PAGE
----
Rose traveled to Greenwich on several occasions to surveil Lampert’s residence and place of business. Rose rented several different minivans in preparation for the kidnapping. Gordon, Jones, and Harris accompanied Rose on some of these trips. On at least one occasion, the group traveled to Greenwich intending to abduct Lampert but aborted the plan when Lampert left his office accompanied by another individual.
On January 10, 2003, Rose, Gordon, Harris, and Jones drove to a rental car agency and rented a Ford Expedition. They put flexible plastic handcuffs, masks, a shotgun, two-way radios, and an air pistol in the car. Rose drove the group to Greenwich, and they parked in the parking lot at Lampert’s office. Carrying the shotgun and air pistol, Gordon and Jones got out of the car and hid, waiting for Lampert to walk from the office building to his car. Rose gave Harris a picture of Lampert and told him to look for Lampert among those walking in the parking lot.
After several hours, Rose saw Lampert walking to his car. Rose used the two-way radio to tell Gordon and Jones to get him. Gordon and Jones, who were wearing masks, walked up to Lampert, pointed the
shotgun and air pistol at him, and forced him into the rear of the Ford Expedition. Lampert was handcuffed with the plastic restraints and then blindfolded. While driving away, Rose instructed the others to remove and throw away Lampert’s personal items.
Gordon rented a motel room. Lampert was taken into the bathroom, where he was kept handcuffed and blindfolded. Rose and Gordon spoke with Lampert about obtaining a ransom for his release, demanding $1 million. Rose recorded a message from Lampert to his wife, and then drove to New York along with Jones to a pay phone, where Rose played the message to Lampert’s wife and spoke briefly to her. Lampert overheard Rose and Gordon disagreeing about whether to release him. Lampert identified Gordon as the “let him go guy” and Rose as the “bad day guy” — a reference to Rose’s comment that he was having a bad day because the police had become involved.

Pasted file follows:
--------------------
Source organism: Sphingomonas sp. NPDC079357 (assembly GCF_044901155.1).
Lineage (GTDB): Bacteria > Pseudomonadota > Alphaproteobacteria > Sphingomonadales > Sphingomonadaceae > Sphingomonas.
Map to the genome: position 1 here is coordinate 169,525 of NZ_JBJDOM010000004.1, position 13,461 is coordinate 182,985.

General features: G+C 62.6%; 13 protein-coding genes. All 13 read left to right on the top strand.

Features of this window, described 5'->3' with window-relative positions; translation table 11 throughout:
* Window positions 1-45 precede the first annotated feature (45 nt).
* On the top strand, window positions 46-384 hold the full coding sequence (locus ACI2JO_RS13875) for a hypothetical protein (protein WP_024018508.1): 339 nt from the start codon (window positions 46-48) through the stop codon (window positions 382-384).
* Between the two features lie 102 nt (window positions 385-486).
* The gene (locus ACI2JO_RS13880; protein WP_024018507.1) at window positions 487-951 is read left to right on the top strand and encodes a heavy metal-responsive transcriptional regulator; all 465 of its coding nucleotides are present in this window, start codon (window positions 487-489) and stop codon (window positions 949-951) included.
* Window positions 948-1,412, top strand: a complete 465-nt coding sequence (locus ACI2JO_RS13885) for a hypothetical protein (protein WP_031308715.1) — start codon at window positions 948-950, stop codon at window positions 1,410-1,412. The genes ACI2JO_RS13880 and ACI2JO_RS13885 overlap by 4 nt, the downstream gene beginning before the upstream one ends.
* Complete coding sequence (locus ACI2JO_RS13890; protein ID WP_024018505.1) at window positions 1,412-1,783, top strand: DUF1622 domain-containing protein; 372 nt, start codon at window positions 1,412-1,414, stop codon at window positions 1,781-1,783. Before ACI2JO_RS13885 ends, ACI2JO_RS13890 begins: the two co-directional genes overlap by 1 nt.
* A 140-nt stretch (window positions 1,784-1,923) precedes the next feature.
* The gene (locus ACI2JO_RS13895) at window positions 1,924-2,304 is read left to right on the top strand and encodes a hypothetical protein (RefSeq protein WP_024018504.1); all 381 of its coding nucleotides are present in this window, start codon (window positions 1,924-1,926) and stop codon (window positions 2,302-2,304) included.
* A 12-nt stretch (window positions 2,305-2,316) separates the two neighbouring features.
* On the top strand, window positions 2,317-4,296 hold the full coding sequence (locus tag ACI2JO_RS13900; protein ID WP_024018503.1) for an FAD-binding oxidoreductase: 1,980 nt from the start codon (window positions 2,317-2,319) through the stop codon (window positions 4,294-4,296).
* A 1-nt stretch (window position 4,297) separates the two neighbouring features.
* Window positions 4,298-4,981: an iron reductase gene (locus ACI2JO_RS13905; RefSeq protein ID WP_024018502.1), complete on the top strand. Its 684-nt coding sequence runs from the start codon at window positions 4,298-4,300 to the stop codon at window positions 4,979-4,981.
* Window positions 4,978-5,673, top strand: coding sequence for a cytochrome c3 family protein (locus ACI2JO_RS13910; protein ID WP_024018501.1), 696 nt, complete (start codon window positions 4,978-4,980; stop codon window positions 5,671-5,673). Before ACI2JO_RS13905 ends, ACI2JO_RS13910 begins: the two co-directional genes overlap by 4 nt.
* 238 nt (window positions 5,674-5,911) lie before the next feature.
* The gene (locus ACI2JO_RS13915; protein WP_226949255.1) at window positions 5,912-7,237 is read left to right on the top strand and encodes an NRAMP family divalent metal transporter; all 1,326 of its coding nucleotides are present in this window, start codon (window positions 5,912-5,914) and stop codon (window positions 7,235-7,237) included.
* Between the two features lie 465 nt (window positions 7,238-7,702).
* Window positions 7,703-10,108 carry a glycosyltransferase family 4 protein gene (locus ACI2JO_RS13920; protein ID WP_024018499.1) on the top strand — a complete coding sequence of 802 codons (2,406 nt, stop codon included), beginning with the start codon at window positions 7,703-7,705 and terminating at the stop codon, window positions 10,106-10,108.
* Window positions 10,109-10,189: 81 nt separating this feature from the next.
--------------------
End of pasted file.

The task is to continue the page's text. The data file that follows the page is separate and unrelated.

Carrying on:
Eventually, Lampert agreed to pay $40,000 to secure his release. On January 11 or 12, Lampert was driven to Greenwich and let go. Shortly thereafter, Gordon, Harris, and Jones were arrested at the motel. Rose fled to Canada, where he was detained and then sent back to the United States, where he was arrested.
B. Rose’s Plea and Sentencing
In April 2003, a grand jury returned a five-count Superseding Indictment. It charged Rose with interfering with interstate commerce by extortion and robbery (counts one, two, four, and five), and using and carrying a firearm in connection with a crime of violence (count three). Rose pleaded guilty to all five counts. He was sentenced on May 17, 2004. The court imposed concurrent sentences of 121 months on counts one, two, four, and five, and 60 months consecutive on count three.
Thus, the total effective sentence was 181 months. In arriving at Rose’s sentence, the district court adopted the Sentencing Guidelines calculations made in the PSR. The PSR’s calculations included upward adjustments based on Rose’s use of a minor during the UPS robbery and the kidnapping. It also included upward adjustments for Rose’s leadership role in the robbery and kidnapping.
On Rose’s appeal, this court remanded pursuant to United States v. Crosby, 397 F.3d 103 (2d Cir.2005), for the district court to consider whether it would have sentenced differently had the Supreme Court already decided United States v. Booker, 543 U.S. 220, 125 S.Ct. 738, 160 L.Ed.2d 621 (2005). After receiving supplemental briefing, the district court declined to resentence.